The notarial testament shall be prepared in writing and dated and shall be executed in the following manner. If the testator knows how to sign his name and to read and is physically able to do both, then: (1) In the presence of a notary and two competent witnesses, the testator shall declare or signify to them that the instrument is his testament and shall sign his name at the end of the testament and on each other separate page. (2) In the presence of the testator and each other, the notary and the witnesses shall sign the following declaration, or one substantially similar: "In our presence the testator has declared or signified that this instrument is his testament and has signed it at the end and on each other separate page, and in the presence of the testator and each other we have hereunto subscribed our names this day ____ of ____."

According to La. C.C. art. 1573, if the formalities prescribed for the execution of a testament are not observed, the testament is absolutely null. See also In re Succession of Smith, 01-930 (La. App. 5 Cir. 1/15/02); 806 So.2d 909, 911, writ denied, 02-633 (La. 5/3/02); 815 So.2d 105. The plaintiff in an action to annul a statutory or notarial testament has the burden of proving the invalidity of the testament. Succession of Brandt, 21-88 (La. App. 5 Cir. 4/13/21); ___ So.3d ___, 2021 WL 1394693, at *3, writ denied, 21-741 (La. 10/19/21); 326 So.3d 253, and writ denied, 21-750 (La. 10/19/21); 326 So.3d 256, citing La. C.C.P. art. 2932(B). There is a presumption in favor of the validity of testaments in general and proof of the nonobservance of formalities must be exceptionally compelling to rebut the presumption. In re Succession of Holbrook, 13-1181 (La. 1/28/14); 144 So.3d 845, 853.

In Succession of Liner, 19-2011 (La. 6/30/21); 320 So.3d 1133, 1137-38, the Louisiana Supreme Court recently explained that courts should consider whether the deviations or departures from testamentary requirements are material or slight depending on whether they indicate an increased likelihood that fraud may have been perpetrated. If there is an indication of an increased likelihood or risk of fraud, the deviations require a finding that the will is null; if not, the deviations are slight and should be disregarded:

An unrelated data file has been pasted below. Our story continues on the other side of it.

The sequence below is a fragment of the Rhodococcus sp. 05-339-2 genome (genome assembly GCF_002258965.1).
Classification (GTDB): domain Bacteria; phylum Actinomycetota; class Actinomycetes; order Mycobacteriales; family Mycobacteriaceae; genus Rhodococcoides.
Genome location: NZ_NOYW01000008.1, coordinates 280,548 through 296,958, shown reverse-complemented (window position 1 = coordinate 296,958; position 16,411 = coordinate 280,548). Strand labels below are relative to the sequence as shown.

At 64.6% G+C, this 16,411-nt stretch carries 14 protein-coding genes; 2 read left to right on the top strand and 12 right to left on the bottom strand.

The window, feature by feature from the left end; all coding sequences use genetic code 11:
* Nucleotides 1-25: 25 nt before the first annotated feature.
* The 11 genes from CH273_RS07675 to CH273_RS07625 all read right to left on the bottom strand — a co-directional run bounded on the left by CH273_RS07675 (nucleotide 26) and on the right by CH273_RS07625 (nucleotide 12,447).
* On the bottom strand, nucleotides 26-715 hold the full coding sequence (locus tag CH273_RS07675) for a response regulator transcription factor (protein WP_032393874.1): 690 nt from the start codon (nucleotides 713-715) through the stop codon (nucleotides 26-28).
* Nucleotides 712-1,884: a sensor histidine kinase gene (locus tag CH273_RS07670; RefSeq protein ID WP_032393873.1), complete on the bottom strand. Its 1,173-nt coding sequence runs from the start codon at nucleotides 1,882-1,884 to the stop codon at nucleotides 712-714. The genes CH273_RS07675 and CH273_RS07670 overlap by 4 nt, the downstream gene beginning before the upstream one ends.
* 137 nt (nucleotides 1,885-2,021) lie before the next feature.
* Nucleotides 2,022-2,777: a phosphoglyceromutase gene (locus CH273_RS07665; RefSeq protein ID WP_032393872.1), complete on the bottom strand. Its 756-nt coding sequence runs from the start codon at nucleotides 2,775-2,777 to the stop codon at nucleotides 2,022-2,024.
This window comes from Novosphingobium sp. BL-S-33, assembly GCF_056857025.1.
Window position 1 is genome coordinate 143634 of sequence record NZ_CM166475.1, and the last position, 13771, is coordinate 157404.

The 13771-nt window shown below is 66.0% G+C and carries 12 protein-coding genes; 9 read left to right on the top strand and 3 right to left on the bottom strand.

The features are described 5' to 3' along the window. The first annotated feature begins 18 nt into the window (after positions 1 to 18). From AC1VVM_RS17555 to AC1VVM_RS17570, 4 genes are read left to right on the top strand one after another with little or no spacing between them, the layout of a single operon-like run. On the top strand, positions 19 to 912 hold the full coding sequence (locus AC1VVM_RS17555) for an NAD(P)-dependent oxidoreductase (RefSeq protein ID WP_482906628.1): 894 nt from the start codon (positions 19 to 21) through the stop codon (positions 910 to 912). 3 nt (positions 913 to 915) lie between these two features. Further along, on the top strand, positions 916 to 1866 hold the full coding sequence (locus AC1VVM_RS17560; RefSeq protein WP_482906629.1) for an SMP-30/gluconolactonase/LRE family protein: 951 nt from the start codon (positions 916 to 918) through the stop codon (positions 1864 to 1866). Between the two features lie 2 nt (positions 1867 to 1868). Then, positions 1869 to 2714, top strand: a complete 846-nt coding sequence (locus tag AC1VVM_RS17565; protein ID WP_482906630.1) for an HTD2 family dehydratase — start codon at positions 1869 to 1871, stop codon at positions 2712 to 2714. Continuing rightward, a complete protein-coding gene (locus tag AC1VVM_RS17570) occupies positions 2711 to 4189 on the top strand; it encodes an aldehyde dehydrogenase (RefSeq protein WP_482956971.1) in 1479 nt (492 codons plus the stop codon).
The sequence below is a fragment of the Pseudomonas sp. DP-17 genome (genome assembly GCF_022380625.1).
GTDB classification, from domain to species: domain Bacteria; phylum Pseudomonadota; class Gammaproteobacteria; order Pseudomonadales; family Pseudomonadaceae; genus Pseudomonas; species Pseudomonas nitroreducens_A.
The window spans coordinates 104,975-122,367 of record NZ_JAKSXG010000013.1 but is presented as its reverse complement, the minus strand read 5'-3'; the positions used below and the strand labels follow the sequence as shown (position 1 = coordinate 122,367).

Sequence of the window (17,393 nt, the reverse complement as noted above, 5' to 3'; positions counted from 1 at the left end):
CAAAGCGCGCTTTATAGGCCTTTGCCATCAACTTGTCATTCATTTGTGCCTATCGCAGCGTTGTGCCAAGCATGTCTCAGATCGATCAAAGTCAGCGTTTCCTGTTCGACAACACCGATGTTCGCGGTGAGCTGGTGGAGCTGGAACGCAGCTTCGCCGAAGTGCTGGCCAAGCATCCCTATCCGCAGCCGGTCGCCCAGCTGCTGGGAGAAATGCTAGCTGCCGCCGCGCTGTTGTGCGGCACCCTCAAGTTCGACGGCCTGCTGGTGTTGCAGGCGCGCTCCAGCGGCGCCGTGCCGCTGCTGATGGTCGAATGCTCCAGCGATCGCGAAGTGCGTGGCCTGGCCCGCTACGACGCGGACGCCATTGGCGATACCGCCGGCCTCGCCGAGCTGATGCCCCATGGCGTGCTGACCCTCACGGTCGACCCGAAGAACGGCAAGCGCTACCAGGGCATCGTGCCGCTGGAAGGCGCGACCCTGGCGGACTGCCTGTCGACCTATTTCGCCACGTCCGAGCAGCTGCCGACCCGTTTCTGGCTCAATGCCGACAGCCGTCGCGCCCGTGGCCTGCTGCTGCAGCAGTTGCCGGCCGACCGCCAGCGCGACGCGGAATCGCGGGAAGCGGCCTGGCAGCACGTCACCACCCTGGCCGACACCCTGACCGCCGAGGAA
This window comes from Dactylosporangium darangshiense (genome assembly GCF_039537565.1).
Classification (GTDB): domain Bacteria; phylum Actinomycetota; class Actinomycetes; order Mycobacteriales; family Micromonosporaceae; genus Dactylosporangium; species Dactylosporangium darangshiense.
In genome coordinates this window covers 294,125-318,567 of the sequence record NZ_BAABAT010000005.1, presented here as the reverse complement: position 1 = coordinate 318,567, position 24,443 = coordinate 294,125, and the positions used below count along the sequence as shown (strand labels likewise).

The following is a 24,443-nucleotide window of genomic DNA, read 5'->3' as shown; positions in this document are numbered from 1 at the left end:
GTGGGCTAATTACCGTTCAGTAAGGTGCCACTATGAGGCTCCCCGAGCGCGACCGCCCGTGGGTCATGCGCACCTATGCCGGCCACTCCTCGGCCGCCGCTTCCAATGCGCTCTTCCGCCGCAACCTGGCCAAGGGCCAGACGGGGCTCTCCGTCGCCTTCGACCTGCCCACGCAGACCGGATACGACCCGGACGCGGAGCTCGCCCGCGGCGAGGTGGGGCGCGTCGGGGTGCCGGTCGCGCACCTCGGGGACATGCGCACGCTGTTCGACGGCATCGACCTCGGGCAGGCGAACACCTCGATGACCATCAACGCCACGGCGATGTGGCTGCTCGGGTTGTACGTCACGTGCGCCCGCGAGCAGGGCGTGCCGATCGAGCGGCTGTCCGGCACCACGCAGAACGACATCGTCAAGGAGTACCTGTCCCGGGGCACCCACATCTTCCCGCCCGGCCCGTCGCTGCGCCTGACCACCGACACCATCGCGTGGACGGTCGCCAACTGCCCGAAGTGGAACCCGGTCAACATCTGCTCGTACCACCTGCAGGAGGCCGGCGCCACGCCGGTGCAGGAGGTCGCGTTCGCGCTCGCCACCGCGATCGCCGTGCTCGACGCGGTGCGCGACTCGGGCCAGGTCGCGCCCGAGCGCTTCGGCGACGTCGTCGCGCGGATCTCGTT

Our legislature adopted the statutory — now notarial — will from the common law to avoid the rigid formal requirements of the civil law. Succession of Guezuraga, 512 So.2d 366, 368 (La. 1987). `In accordance with this legislative intent, courts liberally construe and apply the statute, maintaining the validity of the will if at all possible, as long as it is in substantial compliance with the statute.' Id. Given this presumption in favor of validity, `proof of the nonobservance of formalities must be exceptionally compelling to rebut that presumption.' Succession of Holbrook, 13-1181, p. 11 (La. 1/28/14); 144 So.3d 845, 853 (citation omitted). * * * A cardinal rule of the interpretation of wills is that the intention of the testator as expressed in the will must govern. Soileau v. Ortego, 189 La. 713, 718, 180 So. 496, 497 (1938); see also La. C.C. arts. 1611 and 1612. In service to this rule, the formalities of a notarial will provide a protective function of guarding the testator against the risk of fraud. See Soileau, 189 La. at 718-19, 180 So. at 497; George Holmes, Testamentary Formalism in Louisiana: Curing Notarial Will Defects through a Likelihood of Fraud Analysis, 75 La. L. Rev. 511, 517 (2014) (the protective function is ... most directly tied to testamentary intent' as `evidence of undue fraud or influence indicates that the testator did not truly intend for the document to be his or her will'). However, in guarding against the risk of fraud, courts should not favor the hypothetical over the facts at hand — potentially undermining the very purpose the formalities serve — by `elevating form over function.' Holbrook, 13-1181, p. 8, 144 So.3d at 851; Ronald J. Scalise, Jr., Will Formalities in Louisiana: Yesterday, Today, and Tomorrow, 80 La. L. Rev. 1331, 1434-35 (2020) (`form requirements are not an end in themselves but only a means to an end' and `should always be viewed by courts as a vehicle which protects the testator ... from imposition, fraud, and undue influence') (internal quotation omitted); Loretta Garvey Whyte, Donations-Imperfect Compliance with the Formal Requirements of the Statutory Will, 15 Loy. L. Rev. 362, 365 (1969) (`[i]t was the intention of the legislature to provide a will form which was not complicated by rigid formalities ... and which would be executed without fear that it would be declared null in probate proceedings'). The result for a testator's estate would be the same as if fraud had actually been proven. See Successions of Toney, 16-1534, p. 5 (La. 5/3/17); 226 So.3d 397, 411 (Weimer, J., dissenting); John H. Langbein, Substantial Compliance with the Wills Act, 88 Harv. L. Rev. 489, 517 (1976) (by forbidding a will's proponents from proving that no fraud had occurred, the law is made to irrebuttably presume that it had). This is contrary to the legislature's adoption of the "substantially similar" language in the Civil Code, the established liberal interpretative standard in favor of a will's validity, and ignores consideration of whether `the instrument as a whole shows that [the] formalities have been satisfied.' Porche, 288 So.2d at 29. In Guezuraga, this Court emphasized that deviations from the notarial form are evaluated in relation to their effect on the risk of fraud: Where the departure from form has nothing whatsoever to do with fraud, ordinary common sense dictates that such departure should not produce nullity. It was the intent of the legislature to reduce form to the minimum necessary to prevent fraud. It is submitted that in keeping with this intent, slight departures from form should be viewed in the light of their probable cause. If they indicate an increased likelihood that fraud may have been perpetrated they would be considered substantial and thus a cause to nullify the will. If not, they should be disregarded. * * * Courts must determine if a notarial will, with all formalities and evidence taken into consideration, reflects the testator was sufficiently protected against the risk of fraud. Holmes, supra, at 541. This involves a contextual analysis of the protective function of a will's formalities in light of the document itself If the court's analysis reveals an increased likelihood that fraud may have been perpetrated, the deviations are material and cause to nullify the will exists. If not, the deviations are slight and should be disregarded. Guezuraga, 512 So.2d at 368. Whether the deviating language sufficiently protects against the risk of fraud is construed liberally in favor of maintaining the validity of the will. Id.; Holbrook, 13-1181, p. 11, 144 So.3d at 853. Mere allegations of fraud are not outcome determinative.